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Tupac: Resurrection


The only pop music death over the last generation that resonated as deeply as Kurt Cobain's was that of Tupac Shakur. At the time of his violent 1996 demise in Las Vegas, Shakur was one of the star acts of Death Row Records and something of a radical chic icon for whites and blacks alike.

In the years since, Tupac's memory has been exploited for mercenary and self-serving purposes by parties of dubious motives, but the new documentary Tupac: Resurrection, which was made with the active participation of his mother Afeni Shakur, attempts to fashion an uplifting narrative of his life and create a messianic myth of his death.

Skillfully directed by veteran MTV producer/executive Lauren Lazin, this film uses old music clips and home movies and photos from Tupac's childhood. The portrait that emerges of Tupac Amaru Shakur is at once fascinating and sad. Tupac, who was named for the last and greatest leader of the Inca resistance against the Spaniards, was something of a radical prince of black nationalism: His mother was deeply involved with the Black Panther leadership--no mean feat considering that organization's notorious sexism.

Although the Shakur family was poor, Tupac was well-educated, eventually attending a high school for performing arts in Baltimore. An interview from this time reveals the ambitious youngster to have been charming, idealistic and even a little--dare we say--fey. Very quickly after high school, Tupac caught on in the hip-hop biz, catching a big break with the goofball ensemble Digital Underground. From this point on, the rise and fall of Tupac--now 2Pac--was chillingly captured for eternity on news videotapes.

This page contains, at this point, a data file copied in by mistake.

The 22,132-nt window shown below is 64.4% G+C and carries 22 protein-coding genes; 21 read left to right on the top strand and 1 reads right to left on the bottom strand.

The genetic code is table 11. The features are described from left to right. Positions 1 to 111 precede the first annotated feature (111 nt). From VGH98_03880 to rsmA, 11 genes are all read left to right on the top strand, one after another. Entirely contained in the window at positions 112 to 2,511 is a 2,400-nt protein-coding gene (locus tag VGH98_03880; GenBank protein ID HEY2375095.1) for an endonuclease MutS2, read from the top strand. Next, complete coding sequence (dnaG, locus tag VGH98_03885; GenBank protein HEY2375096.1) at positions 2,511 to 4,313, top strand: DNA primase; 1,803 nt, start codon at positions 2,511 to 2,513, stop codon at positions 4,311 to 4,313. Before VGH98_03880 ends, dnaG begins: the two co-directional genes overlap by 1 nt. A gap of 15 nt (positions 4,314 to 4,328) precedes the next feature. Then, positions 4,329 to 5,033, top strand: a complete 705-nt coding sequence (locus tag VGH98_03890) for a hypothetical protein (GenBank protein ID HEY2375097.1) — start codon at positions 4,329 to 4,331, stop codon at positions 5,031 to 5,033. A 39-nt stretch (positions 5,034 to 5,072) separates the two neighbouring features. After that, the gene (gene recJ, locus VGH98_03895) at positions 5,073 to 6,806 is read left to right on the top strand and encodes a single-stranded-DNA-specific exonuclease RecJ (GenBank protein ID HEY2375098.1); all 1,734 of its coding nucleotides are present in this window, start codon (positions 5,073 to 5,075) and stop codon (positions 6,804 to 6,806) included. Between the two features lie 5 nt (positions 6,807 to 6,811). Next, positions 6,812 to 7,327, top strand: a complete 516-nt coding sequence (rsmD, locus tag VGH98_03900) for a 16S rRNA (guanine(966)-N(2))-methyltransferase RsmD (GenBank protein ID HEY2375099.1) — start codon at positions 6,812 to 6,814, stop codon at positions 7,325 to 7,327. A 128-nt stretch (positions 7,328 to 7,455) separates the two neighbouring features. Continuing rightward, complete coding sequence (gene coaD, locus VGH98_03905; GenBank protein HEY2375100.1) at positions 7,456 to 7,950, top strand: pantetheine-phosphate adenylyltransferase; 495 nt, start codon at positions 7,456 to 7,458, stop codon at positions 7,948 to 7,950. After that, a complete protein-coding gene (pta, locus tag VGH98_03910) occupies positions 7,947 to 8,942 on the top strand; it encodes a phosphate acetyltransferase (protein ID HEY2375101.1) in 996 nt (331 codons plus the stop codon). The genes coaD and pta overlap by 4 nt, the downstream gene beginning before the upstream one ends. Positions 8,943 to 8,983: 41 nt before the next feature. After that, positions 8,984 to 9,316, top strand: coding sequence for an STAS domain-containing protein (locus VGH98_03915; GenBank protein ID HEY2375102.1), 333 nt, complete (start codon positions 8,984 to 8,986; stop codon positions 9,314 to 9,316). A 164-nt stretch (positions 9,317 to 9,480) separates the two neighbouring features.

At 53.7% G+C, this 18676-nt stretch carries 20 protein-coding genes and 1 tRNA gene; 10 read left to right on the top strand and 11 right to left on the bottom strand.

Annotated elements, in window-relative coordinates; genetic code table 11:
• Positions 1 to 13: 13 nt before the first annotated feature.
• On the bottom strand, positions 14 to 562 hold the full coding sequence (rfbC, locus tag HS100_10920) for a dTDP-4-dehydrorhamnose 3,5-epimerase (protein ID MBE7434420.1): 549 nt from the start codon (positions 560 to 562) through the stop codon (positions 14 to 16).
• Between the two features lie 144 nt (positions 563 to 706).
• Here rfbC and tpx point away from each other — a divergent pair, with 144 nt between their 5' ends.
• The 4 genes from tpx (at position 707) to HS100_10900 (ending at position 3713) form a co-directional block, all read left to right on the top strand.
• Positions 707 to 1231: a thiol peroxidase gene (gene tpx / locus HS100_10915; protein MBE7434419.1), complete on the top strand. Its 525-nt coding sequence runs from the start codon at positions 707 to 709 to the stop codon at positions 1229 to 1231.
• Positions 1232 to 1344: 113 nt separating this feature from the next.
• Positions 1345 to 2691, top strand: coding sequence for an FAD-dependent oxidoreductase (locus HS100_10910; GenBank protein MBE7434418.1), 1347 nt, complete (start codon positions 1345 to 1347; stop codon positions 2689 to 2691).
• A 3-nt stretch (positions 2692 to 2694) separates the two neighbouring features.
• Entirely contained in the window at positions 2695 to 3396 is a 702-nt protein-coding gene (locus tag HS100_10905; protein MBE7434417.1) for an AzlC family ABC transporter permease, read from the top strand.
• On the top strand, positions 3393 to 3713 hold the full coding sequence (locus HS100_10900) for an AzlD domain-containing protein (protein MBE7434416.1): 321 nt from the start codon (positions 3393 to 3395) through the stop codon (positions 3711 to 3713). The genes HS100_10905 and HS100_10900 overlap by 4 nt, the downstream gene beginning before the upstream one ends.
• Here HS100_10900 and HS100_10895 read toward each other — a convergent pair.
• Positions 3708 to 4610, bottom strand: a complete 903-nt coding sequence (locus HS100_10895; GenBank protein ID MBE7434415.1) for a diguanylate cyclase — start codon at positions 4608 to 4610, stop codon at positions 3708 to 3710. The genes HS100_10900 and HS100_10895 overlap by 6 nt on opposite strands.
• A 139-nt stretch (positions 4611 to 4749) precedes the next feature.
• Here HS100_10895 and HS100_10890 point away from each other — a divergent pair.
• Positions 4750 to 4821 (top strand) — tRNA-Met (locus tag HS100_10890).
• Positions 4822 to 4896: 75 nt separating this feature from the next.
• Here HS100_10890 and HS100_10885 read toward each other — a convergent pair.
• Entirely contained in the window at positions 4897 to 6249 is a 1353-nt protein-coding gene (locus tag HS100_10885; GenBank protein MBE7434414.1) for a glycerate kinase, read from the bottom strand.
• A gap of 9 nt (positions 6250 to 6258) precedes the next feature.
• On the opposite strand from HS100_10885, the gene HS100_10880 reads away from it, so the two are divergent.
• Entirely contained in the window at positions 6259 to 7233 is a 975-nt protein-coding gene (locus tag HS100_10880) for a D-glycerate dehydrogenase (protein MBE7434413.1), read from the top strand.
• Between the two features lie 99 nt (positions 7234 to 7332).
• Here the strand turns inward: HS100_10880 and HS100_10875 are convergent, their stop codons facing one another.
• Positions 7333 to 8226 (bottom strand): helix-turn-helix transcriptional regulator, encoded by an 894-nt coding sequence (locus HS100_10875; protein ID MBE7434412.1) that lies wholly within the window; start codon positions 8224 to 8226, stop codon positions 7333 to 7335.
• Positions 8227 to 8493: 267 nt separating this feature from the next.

In an apparent desire to prove his authenticity, Tupac became involved with tougher characters and landed in a series of ever-more dangerous scrapes that culminated in his death at the age of 25. One doesn't have to be convinced by the mythmaking of Tupac: Resurrection--the first-person voiceover narration delivered by "Tupac" from the grave is particularly unfortunate--to find oneself mourning a talent who didn't return from his youthful walk on the wild side.

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